The Unidentified Aerial Phenomena Task Force (UAPTF) considered a range of information on UAP described in U.S. military and IC (Intelligence Community). The dataset described in this report is currently limited primarily to U.S. Government reporting of incidents occurring from November 2004 to March 2021, with the majority coming in the last two years as the new reporting mechanism became better known to the military aviation community. Data continues to be collected and analyzed.
Sociocultural stigmas and sensor limitations remain obstacles to collecting data on unidentified aerial phenomena. Narratives from aviators in the operational community and analysts from the military and IC describe disparagement associated with observing UAP, reporting it, or attempting to discuss it with colleagues. Many have commented on the negative effects of silencing conversations on these topics. Although the effects of these making UAPs a taboo topic have lessened as senior members of the scientific, policy, military, and intelligence communities engage on the topic seriously in public, reputational risk may still keep many observers silent, complicating scientific pursuit of the topic.
Unidentified aerial phenomena incidents are resolved they will fall into one of five potential explanatory categories: airborne clutter, natural atmospheric phenomena, USG or U.S. industry developmental programs, foreign adversary systems, and a catchall “other” bin.144 reports from USG sources. Of these, 80 reports involved observation with multiple sensors. Most reports described UAP as objects that interrupted pre-planned training or other military activity. In 18 incidents, described in 21 reports, observers reported unusual UAP movement patterns or flight characteristics. Some UAP appeared to remain stationary in winds aloft, move against the wind, maneuver abruptly, or move at considerable speed, without discernable means of propulsion. In a small number of cases, military aircraft systems processed radio frequency (RF) energy associated with UAP sightings.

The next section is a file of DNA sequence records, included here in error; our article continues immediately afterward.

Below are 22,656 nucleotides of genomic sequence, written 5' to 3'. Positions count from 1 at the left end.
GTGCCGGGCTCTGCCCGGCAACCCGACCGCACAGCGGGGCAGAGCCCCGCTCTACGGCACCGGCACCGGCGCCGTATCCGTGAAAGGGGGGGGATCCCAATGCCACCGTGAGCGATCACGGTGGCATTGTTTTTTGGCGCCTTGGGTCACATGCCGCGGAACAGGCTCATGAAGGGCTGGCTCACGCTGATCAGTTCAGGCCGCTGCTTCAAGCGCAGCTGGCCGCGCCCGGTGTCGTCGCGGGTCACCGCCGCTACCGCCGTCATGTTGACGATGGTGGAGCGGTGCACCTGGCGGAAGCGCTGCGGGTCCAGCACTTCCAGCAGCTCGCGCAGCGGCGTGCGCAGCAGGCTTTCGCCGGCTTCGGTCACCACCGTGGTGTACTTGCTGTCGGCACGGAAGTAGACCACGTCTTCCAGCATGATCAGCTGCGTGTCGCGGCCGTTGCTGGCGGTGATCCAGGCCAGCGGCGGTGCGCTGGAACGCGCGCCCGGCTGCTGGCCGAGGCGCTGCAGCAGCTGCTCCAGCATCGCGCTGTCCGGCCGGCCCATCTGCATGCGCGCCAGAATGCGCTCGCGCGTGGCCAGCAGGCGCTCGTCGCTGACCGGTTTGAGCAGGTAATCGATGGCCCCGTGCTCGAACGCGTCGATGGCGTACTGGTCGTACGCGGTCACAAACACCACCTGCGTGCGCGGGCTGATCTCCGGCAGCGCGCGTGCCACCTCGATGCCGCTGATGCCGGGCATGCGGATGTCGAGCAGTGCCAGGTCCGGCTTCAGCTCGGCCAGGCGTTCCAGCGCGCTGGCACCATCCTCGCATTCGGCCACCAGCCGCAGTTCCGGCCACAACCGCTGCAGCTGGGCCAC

UAPTF’s long-term goal is to widen the scope of its work to include additional UAP events documented by a broader swath of USG personnel and technical systems in its analysis. As the dataset increases, the UAPTF’s ability to employ data analytics to detect trends will also improve. The initial focus will be to employ artificial intelligence/machine learning algorithms to cluster and recognize similarities and patterns in features of the data points. The United States Air Force began a six- month pilot program in November 2020 to collect in the most likely areas to encounter UAP and is evaluating how to normalize future collection, reporting, and analysis across the entire Air Force.